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Big new shed - 8-10 cords

Post in 'The Wood Shed' started by edthedawg, Jun 3, 2009.

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  1. edthedawg

    edthedawg Minister of Fire

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    Reckon I oughta share this with y'all. Been workin' on it for the last few days.

    http://lh5.ggpht.com/_5mhIqTQE16g/SiXhz5AAsuI/AAAAAAAACmY/zCREaF0_bRg/s400/0602092007.jpg

    http://lh4.ggpht.com/_5mhIqTQE16g/SiXh0-HXwtI/AAAAAAAACmg/heNq9SHx2Pw/s400/0602092007b.jpg

    Hadda move a whole cord today just to get at the locations for the last four posts. Still two of them to go tho - need a pair of pre-cast post bases for an 8x10 footprint section that juts out away from the fence wall... And I have to add more 2x4 bracing for the roof panels (2x8 corrugated plastic sheets) to be well supported.

    Pure math sez it'll hold 11 cords, but I think it'll be more like 8 or 9 w/ all the gaps and spacing. Hope y'all like it :)

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  2. gzecc

    gzecc Minister of Fire

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    I think the scale is confusing me. How high are the horizontal cross members off the ground?
  3. edthedawg

    edthedawg Minister of Fire

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    Those are 4x4 posts about 6 1/2 to 7 feet tall. the horizontal 2x4's along the top are all 8 footers. For reference the wall of the barn is almost exactly 20 feet long. The whole structure slopes down away from the corner point where the fence and barn intersect.
  4. gzecc

    gzecc Minister of Fire

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    Yea, I thought it was much smaller. I thought your 4x4's were 2x4's. and the fence behind was only about 4' high. Just putting a flat roof on?
  5. Jags

    Jags Moderate Moderator Staff Member

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    Looking sa-weet. What are you using for ground support, under the wood. I'm guessing pallets??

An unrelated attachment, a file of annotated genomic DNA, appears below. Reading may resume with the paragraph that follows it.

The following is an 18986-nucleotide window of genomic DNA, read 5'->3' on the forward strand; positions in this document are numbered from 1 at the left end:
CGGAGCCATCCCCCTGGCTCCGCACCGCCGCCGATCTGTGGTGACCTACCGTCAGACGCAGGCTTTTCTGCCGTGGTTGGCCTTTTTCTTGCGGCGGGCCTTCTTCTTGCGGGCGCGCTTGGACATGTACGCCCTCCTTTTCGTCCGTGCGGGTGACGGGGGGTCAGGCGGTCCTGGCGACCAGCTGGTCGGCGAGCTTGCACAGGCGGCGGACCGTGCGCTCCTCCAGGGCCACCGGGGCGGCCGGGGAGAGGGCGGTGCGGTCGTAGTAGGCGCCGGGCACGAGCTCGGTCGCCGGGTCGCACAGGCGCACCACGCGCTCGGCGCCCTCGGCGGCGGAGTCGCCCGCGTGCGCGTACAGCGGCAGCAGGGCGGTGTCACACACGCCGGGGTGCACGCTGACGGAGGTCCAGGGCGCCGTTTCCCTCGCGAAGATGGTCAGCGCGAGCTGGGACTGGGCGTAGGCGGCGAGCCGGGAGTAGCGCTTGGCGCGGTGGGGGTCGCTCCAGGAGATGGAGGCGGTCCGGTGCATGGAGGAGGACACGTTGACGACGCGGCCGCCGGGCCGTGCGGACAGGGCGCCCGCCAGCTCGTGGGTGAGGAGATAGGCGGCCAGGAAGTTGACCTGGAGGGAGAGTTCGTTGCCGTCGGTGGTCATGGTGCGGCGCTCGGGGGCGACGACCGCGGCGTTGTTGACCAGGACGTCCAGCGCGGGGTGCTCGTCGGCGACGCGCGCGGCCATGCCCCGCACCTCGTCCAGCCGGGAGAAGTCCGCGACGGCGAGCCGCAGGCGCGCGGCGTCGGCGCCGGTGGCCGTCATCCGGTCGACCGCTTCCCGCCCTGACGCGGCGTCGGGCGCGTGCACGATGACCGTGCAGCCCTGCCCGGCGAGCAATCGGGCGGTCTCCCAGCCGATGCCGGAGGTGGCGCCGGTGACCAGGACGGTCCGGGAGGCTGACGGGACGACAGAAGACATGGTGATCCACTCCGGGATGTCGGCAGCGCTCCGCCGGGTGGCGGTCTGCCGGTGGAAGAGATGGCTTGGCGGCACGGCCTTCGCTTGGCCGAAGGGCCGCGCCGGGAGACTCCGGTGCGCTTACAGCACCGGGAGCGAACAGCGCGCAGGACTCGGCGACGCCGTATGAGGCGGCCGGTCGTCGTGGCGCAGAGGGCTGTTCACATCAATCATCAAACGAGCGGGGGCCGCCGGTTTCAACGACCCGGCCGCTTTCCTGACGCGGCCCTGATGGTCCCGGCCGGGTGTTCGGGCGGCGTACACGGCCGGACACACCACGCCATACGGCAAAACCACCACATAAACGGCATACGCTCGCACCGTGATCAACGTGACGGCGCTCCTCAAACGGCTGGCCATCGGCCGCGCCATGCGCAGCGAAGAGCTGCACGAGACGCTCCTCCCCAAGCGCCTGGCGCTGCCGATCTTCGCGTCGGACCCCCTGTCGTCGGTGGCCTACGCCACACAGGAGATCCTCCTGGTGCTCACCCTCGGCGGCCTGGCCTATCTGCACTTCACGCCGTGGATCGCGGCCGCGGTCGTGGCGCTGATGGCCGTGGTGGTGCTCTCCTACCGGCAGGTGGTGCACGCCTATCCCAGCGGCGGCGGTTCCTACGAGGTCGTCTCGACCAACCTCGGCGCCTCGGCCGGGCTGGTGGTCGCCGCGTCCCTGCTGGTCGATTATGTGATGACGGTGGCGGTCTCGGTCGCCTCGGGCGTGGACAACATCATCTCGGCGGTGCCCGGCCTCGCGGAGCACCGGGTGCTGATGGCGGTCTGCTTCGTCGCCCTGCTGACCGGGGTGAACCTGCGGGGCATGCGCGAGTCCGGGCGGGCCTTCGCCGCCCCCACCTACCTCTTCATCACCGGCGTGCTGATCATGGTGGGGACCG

6. edthedawg

    edthedawg Minister of Fire

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    The 4x4's sit on/in pre-cast concrete post bases ($5 ea at HD). Roof is gonna be corrugated plastic sheets.

    Ground support for the wood stacks is mostly cinder blocks (3 per 8-foot long stack - 1 on each end and 1 in the middle) w/ a pair of PT 2x4's as skids across the blocks. I don't like pallets insofar as they are not rot resistant.

    I had a bunch of cinder blocks already here, so it was pretty easy to just get a bunch of PT 2x4's for about the same level of effort it'd take to scrounge pallets every couple years. Plus I can put a big stack of 2x4's inside and on top of my little Mazda - can't do that w/ pallets nearly as easily. Ain't got me a truck yet :)

    For the pending 8x10 extension, I have 3 railroad ties (visible in the upper photo) which will be used in place of cinder blocks, and will similarly have 2x4's layed across them as skids @ 2 per stack for 4 anticipated stacks.
  7. Highbeam

    Highbeam Minister of Fire

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    I'm beginning to grow tired of the pallets too. They work great except for the decomposition. Same problem I'm having with the visqueen, it gets brittel as it decomposes. One day, I'll build something for a shed.